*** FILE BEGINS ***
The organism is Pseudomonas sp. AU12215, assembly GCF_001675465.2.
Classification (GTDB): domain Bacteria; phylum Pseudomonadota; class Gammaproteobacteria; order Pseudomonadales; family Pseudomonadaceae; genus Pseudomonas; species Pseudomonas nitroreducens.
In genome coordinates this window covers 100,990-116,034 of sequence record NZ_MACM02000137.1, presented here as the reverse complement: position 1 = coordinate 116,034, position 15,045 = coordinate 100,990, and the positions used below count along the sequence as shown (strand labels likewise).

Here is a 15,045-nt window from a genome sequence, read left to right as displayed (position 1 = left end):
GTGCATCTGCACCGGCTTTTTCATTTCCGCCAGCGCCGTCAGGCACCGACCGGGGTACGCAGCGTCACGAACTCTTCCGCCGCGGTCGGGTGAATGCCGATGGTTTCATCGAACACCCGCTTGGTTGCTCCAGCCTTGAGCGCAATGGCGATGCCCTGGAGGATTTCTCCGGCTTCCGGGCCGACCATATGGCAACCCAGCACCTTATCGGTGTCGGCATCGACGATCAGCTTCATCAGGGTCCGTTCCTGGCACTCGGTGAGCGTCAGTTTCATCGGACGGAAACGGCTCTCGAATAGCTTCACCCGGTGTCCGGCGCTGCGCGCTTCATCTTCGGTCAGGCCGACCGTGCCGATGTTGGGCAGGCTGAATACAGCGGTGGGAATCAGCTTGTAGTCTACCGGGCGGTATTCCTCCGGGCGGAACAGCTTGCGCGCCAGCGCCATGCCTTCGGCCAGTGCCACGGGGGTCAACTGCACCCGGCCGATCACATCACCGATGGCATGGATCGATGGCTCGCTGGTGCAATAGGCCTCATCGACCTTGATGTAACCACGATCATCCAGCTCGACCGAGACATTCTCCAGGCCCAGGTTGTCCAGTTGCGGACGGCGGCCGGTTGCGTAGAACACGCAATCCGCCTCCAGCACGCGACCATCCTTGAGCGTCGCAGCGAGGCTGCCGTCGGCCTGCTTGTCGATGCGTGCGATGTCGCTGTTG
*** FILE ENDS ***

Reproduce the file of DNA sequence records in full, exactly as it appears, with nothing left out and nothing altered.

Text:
The organism is Pseudomonas sp. AU12215, assembly GCF_001675465.2.
Classification (GTDB): domain Bacteria; phylum Pseudomonadota; class Gammaproteobacteria; order Pseudomonadales; family Pseudomonadaceae; genus Pseudomonas; species Pseudomonas nitroreducens.
In genome coordinates this window covers 100,990-116,034 of sequence record NZ_MACM02000137.1, presented here as the reverse complement: position 1 = coordinate 116,034, position 15,045 = coordinate 100,990, and the positions used below count along the sequence as shown (strand labels likewise).

Here is a 15,045-nt window from a genome sequence, read left to right as displayed (position 1 = left end):
GTGCATCTGCACCGGCTTTTTCATTTCCGCCAGCGCCGTCAGGCACCGACCGGGGTACGCAGCGTCACGAACTCTTCCGCCGCGGTCGGGTGAATGCCGATGGTTTCATCGAACACCCGCTTGGTTGCTCCAGCCTTGAGCGCAATGGCGATGCCCTGGAGGATTTCTCCGGCTTCCGGGCCGACCATATGGCAACCCAGCACCTTATCGGTGTCGGCATCGACGATCAGCTTCATCAGGGTCCGTTCCTGGCACTCGGTGAGCGTCAGTTTCATCGGACGGAAACGGCTCTCGAATAGCTTCACCCGGTGTCCGGCGCTGCGCGCTTCATCTTCGGTCAGGCCGACCGTGCCGATGTTGGGCAGGCTGAATACAGCGGTGGGAATCAGCTTGTAGTCTACCGGGCGGTATTCCTCCGGGCGGAACAGCTTGCGCGCCAGCGCCATGCCTTCGGCCAGTGCCACGGGGGTCAACTGCACCCGGCCGATCACATCACCGATGGCATGGATCGATGGCTCGCTGGTGCAATAGGCCTCATCGACCTTGATGTAACCACGATCATCCAGCTCGACCGAGACATTCTCCAGGCCCAGGTTGTCCAGTTGCGGACGGCGGCCGGTTGCGTAGAACACGCAATCCGCCTCCAGCACGCGACCATCCTTGAGCGTCGCAGCGAGGCTGCCGTCGGCCTGCTTGTCGATGCGTGCGATGTCGCTGTTG